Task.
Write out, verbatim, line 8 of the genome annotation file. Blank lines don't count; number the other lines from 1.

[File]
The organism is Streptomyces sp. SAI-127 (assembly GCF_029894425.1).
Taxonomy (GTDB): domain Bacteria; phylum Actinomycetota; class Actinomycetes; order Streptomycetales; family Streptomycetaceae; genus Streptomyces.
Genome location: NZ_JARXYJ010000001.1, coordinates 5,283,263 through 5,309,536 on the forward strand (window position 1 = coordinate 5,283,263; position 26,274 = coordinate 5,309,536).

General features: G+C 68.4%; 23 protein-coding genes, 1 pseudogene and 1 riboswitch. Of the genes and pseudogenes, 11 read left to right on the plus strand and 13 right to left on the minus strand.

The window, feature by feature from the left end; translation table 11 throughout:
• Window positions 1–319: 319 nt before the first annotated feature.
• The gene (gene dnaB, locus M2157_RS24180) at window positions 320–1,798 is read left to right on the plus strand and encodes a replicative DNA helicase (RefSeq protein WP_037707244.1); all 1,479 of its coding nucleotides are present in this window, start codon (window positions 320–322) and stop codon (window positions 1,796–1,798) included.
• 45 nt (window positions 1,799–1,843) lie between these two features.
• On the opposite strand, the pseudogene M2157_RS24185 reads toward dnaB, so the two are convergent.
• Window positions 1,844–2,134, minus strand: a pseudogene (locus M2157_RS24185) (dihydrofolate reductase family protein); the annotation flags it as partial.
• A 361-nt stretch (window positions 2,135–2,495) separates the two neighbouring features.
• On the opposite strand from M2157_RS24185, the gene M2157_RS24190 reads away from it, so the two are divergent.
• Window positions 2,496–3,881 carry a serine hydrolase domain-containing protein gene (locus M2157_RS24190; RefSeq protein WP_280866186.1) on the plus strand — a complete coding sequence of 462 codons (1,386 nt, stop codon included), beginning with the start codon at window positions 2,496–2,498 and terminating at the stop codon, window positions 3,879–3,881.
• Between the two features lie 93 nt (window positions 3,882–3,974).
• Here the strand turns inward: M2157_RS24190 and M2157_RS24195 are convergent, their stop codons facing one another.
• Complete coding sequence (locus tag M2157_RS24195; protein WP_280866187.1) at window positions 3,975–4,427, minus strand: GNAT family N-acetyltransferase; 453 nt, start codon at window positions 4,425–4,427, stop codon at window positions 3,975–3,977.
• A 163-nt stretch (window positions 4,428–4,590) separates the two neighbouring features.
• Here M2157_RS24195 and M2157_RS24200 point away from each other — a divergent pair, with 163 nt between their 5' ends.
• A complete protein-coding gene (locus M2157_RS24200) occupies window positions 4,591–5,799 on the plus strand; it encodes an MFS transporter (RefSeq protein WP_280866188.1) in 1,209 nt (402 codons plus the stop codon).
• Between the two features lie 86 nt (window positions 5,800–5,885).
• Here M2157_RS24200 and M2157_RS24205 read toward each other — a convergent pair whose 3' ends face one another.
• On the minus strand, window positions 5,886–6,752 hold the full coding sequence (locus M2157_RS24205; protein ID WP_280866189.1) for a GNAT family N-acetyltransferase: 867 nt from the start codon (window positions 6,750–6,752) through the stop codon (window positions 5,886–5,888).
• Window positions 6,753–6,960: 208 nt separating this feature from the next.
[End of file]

• 45 nt (window positions 1,799–1,843) lie between these two features.